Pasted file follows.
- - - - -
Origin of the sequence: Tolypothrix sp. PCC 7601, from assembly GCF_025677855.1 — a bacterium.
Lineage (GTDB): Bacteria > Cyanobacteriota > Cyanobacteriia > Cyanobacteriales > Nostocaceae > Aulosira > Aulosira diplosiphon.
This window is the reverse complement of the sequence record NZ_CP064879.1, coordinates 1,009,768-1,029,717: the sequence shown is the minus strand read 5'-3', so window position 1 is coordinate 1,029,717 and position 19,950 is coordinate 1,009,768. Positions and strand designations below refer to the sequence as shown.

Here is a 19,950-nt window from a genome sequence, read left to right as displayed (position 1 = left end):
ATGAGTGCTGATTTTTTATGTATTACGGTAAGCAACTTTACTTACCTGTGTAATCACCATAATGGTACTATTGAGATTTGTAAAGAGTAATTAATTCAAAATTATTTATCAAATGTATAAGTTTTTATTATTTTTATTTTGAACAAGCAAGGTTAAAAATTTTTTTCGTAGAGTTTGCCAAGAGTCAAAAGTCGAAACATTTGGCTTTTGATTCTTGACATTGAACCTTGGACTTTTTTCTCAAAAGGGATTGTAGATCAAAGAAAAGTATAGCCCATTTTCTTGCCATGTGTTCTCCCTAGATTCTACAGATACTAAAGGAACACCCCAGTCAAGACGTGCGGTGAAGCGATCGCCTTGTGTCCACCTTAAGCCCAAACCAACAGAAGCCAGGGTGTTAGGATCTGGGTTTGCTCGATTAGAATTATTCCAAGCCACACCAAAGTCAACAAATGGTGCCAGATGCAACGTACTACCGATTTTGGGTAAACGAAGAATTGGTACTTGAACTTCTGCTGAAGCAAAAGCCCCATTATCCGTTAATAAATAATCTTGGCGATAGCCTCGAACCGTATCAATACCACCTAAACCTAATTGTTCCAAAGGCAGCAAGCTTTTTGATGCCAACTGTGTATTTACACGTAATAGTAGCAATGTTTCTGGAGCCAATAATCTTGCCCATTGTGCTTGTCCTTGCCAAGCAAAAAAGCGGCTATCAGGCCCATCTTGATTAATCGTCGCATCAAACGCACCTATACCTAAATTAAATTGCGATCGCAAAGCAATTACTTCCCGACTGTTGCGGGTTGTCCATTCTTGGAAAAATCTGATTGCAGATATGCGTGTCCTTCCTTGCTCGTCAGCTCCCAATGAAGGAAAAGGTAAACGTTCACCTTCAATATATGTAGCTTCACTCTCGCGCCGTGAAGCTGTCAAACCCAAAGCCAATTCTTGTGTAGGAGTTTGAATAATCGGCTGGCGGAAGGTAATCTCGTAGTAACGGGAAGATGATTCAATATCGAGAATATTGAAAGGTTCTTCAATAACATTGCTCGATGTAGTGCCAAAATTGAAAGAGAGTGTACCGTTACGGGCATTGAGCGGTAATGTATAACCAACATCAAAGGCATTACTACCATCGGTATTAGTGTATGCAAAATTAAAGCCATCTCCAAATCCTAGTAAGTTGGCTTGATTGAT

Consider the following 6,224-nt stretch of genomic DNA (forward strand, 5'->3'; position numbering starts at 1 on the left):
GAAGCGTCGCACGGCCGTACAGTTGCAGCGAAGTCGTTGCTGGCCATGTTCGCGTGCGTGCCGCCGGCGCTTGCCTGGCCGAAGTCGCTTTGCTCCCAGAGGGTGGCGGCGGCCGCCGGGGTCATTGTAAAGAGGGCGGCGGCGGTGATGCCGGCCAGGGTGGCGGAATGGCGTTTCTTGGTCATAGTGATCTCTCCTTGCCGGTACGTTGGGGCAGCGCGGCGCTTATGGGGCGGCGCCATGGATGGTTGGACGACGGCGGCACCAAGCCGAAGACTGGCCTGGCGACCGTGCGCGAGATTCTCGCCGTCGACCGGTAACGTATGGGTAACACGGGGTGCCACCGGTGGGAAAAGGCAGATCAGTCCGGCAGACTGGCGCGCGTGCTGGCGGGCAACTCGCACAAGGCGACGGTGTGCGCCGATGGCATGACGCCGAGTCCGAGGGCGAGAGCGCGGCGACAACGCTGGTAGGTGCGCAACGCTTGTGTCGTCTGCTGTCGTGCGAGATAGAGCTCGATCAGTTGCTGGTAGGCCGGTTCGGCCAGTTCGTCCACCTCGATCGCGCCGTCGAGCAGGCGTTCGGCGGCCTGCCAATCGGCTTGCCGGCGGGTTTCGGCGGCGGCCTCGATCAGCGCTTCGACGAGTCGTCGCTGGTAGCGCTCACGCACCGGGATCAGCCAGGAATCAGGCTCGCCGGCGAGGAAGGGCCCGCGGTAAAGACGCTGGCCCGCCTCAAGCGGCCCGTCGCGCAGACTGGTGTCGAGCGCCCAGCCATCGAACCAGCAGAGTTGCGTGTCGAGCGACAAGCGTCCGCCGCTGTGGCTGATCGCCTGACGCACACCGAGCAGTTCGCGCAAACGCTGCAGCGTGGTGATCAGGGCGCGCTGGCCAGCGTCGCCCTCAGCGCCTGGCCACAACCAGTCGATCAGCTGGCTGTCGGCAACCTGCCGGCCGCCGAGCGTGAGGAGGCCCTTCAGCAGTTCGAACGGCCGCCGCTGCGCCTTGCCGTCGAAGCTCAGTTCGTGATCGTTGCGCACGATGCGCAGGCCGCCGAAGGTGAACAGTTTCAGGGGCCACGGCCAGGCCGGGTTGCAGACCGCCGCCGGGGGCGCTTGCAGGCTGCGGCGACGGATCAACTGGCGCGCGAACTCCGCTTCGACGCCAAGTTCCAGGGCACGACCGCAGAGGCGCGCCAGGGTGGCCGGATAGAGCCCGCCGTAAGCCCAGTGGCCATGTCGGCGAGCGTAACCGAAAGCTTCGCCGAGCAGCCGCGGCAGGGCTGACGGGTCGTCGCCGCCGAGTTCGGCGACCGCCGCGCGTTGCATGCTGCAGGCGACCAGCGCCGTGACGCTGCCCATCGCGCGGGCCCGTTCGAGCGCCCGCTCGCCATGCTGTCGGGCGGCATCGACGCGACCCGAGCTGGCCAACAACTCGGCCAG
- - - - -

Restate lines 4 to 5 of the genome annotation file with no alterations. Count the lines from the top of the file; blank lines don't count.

Here is a 19,950-nt window from a genome sequence, read left to right as displayed (position 1 = left end):
ATGAGTGCTGATTTTTTATGTATTACGGTAAGCAACTTTACTTACCTGTGTAATCACCATAATGGTACTATTGAGATTTGTAAAGAGTAATTAATTCAAAATTATTTATCAAATGTATAAGTTTTTATTATTTTTATTTTGAACAAGCAAGGTTAAAAATTTTTTTCGTAGAGTTTGCCAAGAGTCAAAAGTCGAAACATTTGGCTTTTGATTCTTGACATTGAACCTTGGACTTTTTTCTCAAAAGGGATTGTAGATCAAAGAAAAGTATAGCCCATTTTCTTGCCATGTGTTCTCCCTAGATTCTACAGATACTAAAGGAACACCCCAGTCAAGACGTGCGGTGAAGCGATCGCCTTGTGTCCACCTTAAGCCCAAACCAACAGAAGCCAGGGTGTTAGGATCTGGGTTTGCTCGATTAGAATTATTCCAAGCCACACCAAAGTCAACAAATGGTGCCAGATGCAACGTACTACCGATTTTGGGTAAACGAAGAATTGGTACTTGAACTTCTGCTGAAGCAAAAGCCCCATTATCCGTTAATAAATAATCTTGGCGATAGCCTCGAACCGTATCAATACCACCTAAACCTAATTGTTCCAAAGGCAGCAAGCTTTTTGATGCCAACTGTGTATTTACACGTAATAGTAGCAATGTTTCTGGAGCCAATAATCTTGCCCATTGTGCTTGTCCTTGCCAAGCAAAAAAGCGGCTATCAGGCCCATCTTGATTAATCGTCGCATCAAACGCACCTATACCTAAATTAAATTGCGATCGCAAAGCAATTACTTCCCGACTGTTGCGGGTTGTCCATTCTTGGAAAAATCTGATTGCAGATATGCGTGTCCTTCCTTGCTCGTCAGCTCCCAATGAAGGAAAAGGTAAACGTTCACCTTCAATATATGTAGCTTCACTCTCGCGCCGTGAAGCTGTCAAACCCAAAGCCAATTCTTGTGTAGGAGTTTGAATAATCGGCTGGCGGAAGGTAATCTCGTAGTAACGGGAAGATGATTCAATATCGAGAATATTGAAAGGTTCTTCAATAACATTGCTCGATGTAGTGCCAAAATTGAAAGAGAGTGTACCGTTACGGGCATTGAGCGGTAATGTATAACCAACATCAAAGGCATTACTACCATCGGTATTAGTGTATGCAAAATTAAAGCCATCTCCAAATCCTAGTAAGTTGGCTTGATTGAT